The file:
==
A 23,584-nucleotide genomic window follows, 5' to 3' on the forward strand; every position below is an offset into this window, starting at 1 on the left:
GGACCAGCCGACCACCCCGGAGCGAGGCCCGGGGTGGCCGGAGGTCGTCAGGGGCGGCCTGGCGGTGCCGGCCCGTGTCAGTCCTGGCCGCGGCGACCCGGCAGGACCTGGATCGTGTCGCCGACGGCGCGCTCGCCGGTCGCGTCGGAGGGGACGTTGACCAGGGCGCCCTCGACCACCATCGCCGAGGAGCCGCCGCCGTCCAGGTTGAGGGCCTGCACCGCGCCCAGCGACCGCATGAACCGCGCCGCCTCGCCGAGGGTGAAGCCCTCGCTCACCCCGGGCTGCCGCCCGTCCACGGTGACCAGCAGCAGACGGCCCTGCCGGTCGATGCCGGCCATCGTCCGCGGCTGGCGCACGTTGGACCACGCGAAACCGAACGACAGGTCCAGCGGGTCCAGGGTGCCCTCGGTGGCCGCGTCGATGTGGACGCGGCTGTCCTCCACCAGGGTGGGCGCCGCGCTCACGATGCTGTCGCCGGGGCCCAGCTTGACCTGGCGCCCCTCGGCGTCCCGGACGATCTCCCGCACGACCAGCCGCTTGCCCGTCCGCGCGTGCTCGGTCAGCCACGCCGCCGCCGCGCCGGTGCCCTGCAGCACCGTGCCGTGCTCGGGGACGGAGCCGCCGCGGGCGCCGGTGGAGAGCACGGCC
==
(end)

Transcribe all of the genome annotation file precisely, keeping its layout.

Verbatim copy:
A 23,584-nucleotide genomic window follows, 5' to 3' on the forward strand; every position below is an offset into this window, starting at 1 on the left:
GGACCAGCCGACCACCCCGGAGCGAGGCCCGGGGTGGCCGGAGGTCGTCAGGGGCGGCCTGGCGGTGCCGGCCCGTGTCAGTCCTGGCCGCGGCGACCCGGCAGGACCTGGATCGTGTCGCCGACGGCGCGCTCGCCGGTCGCGTCGGAGGGGACGTTGACCAGGGCGCCCTCGACCACCATCGCCGAGGAGCCGCCGCCGTCCAGGTTGAGGGCCTGCACCGCGCCCAGCGACCGCATGAACCGCGCCGCCTCGCCGAGGGTGAAGCCCTCGCTCACCCCGGGCTGCCGCCCGTCCACGGTGACCAGCAGCAGACGGCCCTGCCGGTCGATGCCGGCCATCGTCCGCGGCTGGCGCACGTTGGACCACGCGAAACCGAACGACAGGTCCAGCGGGTCCAGGGTGCCCTCGGTGGCCGCGTCGATGTGGACGCGGCTGTCCTCCACCAGGGTGGGCGCCGCGCTCACGATGCTGTCGCCGGGGCCCAGCTTGACCTGGCGCCCCTCGGCGTCCCGGACGATCTCCCGCACGACCAGCCGCTTGCCCGTCCGCGCGTGCTCGGTCAGCCACGCCGCCGCCGCGCCGGTGCCCTGCAGCACCGTGCCGTGCTCGGGGACGGAGCCGCCGCGGGCGCCGGTGGAGAGCACGGCC